I did not say that they were introduced with the intention of injuring the shipping interest, but that they might have that effect.


said, that any measures of the kind alluded to were brought in and supported with the idea, not of injuring, but improving the shipping interest, and the House had heard at a most untimely moment the old threat that the effect would be to drive British trade from being carried on under the British flag. He believed it would be found, on the contrary, that the effect would be to protect and invite trade to stop under the British flag. He was glad the Foreign Office had received assurances from some of the most important of the Governments of Europe that they were quite disposed to go with us in our legislation for the protection of ships and sailors. He hoped that, so far from driving any ships from under the British flag, temperate and careful legislation of this kind would have an opposite effect. He hoped that the Government would not look too much to the shipowning interest of the House, while treating it with all due respect, but would remember that there were others in the country beside shipowners; and, in conclusion would say that, although the clauses of the Bill did not go so far as some might wish, he thought the honourable and moderate efforts of the Government to modify legislation in the direction of promoting the saving of life at sea could be effected without the least injury to any shipowner whatever.


said, there were very few shipowners in the House, and of late very little attention had been paid to them when their interests were under discussion. In bringing the subject forward the Chancellor of the Exchequer had put things in the best light he could. It must be remembered that the Bill went in the direction of unsettling many important matters that had come to be understood; and, having once begun to do that, it would be difficult to know where to end. It would be an incessant annoyance to shipowners if they had to fight disputes with underwriters about value. Many of the shipping laws, like those of the British Constitution, had never been passed by Parliament. In legislating about insurance they would be dealing with men who were quite able to take care of themselves; but the attempt raised the ques- tion of all kinds of insurance, including, he submitted, fire and life, and went on the principle that a man could not properly judge for himself. The hon. Member for Hull (Mr. Norwood) was therefore surely justified in explaining the way in which the measure would affect him and the interest he represented, and he thought the hon. Member for Pembroke (Mr. E. J. Reed) had been a little hard on him. The tendency of the proposed legislation was to throw all the shipping interest into the hands of the great shipowners, and to place difficulties in the way of poor men who, perhaps, owned only one or two ships, and were trying to rise in the world, which would prevent the consummation of their desires.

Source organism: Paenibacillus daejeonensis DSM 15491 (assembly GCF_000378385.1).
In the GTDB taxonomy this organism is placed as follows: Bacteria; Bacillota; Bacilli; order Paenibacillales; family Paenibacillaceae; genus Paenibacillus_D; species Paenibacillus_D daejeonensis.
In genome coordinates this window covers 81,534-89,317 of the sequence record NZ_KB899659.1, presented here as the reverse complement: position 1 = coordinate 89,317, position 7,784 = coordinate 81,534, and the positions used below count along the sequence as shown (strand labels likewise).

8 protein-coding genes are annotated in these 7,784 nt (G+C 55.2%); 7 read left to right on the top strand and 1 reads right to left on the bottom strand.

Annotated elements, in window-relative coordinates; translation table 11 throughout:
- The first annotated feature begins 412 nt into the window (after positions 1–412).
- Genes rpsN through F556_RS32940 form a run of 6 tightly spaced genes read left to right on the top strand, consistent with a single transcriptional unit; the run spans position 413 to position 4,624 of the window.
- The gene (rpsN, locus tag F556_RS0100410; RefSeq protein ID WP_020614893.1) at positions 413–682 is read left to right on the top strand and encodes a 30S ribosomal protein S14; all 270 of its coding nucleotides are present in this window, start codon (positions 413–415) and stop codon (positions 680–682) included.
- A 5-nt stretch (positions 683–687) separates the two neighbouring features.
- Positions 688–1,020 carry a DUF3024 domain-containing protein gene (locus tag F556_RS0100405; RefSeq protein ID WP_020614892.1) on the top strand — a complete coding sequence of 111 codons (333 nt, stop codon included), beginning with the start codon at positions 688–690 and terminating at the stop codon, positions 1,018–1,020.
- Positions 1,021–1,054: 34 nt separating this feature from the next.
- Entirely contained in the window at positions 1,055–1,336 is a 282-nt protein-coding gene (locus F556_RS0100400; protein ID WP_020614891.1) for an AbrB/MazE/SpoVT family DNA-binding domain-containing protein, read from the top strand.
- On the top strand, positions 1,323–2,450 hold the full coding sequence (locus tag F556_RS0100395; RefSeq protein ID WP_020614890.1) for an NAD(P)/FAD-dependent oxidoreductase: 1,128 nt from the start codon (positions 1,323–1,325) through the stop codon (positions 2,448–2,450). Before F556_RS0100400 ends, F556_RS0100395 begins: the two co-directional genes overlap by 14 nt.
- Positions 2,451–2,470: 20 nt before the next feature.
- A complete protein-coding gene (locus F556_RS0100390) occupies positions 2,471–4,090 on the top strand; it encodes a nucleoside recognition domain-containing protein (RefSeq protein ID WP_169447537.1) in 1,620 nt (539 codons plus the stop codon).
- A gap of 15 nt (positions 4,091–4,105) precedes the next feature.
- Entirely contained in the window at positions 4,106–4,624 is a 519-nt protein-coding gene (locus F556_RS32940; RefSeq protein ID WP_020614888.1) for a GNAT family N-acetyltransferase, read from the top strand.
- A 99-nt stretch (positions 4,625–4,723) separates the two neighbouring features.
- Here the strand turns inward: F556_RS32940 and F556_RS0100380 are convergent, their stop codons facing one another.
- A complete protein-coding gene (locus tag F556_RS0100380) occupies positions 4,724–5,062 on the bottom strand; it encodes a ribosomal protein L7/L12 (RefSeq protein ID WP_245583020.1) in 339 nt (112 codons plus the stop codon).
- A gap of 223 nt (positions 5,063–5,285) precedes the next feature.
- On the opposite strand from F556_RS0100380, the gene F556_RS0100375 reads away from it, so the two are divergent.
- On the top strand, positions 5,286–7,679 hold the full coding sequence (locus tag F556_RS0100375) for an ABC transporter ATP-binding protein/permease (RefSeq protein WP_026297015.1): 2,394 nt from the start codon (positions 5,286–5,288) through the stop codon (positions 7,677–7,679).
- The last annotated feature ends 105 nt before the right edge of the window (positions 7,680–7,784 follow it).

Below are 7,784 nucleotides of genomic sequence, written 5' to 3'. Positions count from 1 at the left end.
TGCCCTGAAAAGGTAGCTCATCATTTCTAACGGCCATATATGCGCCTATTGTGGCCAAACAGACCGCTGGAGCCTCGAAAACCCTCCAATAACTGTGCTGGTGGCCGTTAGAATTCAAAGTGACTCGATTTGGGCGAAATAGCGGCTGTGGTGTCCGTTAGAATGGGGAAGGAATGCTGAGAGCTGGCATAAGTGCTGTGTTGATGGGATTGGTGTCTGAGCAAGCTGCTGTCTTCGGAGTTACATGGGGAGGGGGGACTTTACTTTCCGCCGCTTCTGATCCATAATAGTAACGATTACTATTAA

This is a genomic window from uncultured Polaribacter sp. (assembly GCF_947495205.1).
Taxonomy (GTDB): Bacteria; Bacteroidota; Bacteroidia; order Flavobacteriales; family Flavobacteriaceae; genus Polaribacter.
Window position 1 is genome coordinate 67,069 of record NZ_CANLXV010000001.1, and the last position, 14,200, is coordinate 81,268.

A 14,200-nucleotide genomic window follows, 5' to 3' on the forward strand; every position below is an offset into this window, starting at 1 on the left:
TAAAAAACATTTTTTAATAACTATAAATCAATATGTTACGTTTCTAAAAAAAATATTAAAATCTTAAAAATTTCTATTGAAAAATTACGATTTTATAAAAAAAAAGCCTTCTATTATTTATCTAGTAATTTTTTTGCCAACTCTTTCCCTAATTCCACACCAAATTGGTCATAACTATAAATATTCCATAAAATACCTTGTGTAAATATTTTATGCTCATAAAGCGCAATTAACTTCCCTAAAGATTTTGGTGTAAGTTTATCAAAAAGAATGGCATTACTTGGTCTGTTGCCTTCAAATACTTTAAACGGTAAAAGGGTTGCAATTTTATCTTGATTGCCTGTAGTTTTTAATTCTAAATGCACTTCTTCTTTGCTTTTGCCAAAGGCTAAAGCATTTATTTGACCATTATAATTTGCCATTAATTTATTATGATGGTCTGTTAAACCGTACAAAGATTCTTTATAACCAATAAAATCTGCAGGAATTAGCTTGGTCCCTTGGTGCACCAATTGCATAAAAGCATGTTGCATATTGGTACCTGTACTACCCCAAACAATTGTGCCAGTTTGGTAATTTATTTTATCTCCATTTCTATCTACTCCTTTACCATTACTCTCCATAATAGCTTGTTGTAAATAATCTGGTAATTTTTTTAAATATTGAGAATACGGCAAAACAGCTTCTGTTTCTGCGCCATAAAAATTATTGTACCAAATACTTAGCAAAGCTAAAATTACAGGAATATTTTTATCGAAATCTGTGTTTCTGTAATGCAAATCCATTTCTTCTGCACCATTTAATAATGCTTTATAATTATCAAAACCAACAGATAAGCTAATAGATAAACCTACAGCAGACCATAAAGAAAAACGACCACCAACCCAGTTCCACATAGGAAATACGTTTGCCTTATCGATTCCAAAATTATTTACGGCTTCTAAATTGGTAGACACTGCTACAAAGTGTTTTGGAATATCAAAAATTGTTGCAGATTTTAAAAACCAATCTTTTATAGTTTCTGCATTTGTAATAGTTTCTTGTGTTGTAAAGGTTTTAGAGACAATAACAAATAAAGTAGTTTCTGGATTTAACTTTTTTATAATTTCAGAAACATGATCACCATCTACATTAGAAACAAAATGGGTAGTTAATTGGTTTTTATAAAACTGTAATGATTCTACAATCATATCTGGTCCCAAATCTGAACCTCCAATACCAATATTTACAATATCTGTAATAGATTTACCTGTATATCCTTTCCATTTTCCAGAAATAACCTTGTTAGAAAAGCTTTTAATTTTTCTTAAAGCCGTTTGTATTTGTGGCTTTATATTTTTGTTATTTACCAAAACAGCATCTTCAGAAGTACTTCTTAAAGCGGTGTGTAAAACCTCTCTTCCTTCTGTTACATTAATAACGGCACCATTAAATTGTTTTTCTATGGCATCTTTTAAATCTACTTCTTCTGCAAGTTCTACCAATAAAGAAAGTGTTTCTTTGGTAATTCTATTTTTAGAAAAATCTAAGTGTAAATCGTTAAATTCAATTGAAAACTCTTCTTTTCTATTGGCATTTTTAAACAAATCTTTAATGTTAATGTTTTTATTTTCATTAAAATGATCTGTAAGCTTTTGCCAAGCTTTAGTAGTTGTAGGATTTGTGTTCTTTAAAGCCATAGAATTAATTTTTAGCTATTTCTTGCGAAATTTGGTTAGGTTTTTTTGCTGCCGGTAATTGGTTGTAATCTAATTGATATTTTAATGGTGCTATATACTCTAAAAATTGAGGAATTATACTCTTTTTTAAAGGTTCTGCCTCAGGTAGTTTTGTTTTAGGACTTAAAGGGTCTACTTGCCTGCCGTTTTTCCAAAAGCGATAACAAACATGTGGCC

, while admitting the propriety of the appeal made by the right hon. Gentleman the Chancellor of the Exchequer that they should discuss the Bill as little as possible now, said, no one could complain that shipowners should rise and state their views, and he would appeal with confidence to the Committee to admit that shipowners need not shrink from stating their views with perfect frankness. Those who represented the land or other interests that were affected by legislation would be heard patiently on every point; and a like indulgence would be granted to shipowners. From inquiries he had made, he found that a large body of underwriters considered that they had no pecuniary interest in the settlement of the question, and they would not be disposed to offer any opposition to legislation which would not lead to litigation. What the underwriters feared more than anything else was the possibility of litigation, and they would desire to oppose the Bill only so far as the changes involved might lead to the hindrances arising from the unnecessary interference of the legal profession. There was one point which would be acceptable to underwriters, and that was the implied warranty which already existed in other cases. He hoped the Bill would be examined mainly with the object of seeing how far it accomplished the object at which it aimed, and whether it would lead to so much litigation as to make it unworkable. The main task of the Government would be to prove that their measure would be effectual, and that it could not be evaded, as it would pro- bably be if it were not very precise. The hon. Member for Hull (Mr. Norwood), for instance, had himself pointed out one danger which might possibly arise when he suggested that honour policies would supersede legal policies. He hoped the Bill would be examined carefully with a disposition to meet the Government, if it could be done without injury to the great interests involved, and with the certainty that saving of life would result from the changes proposed.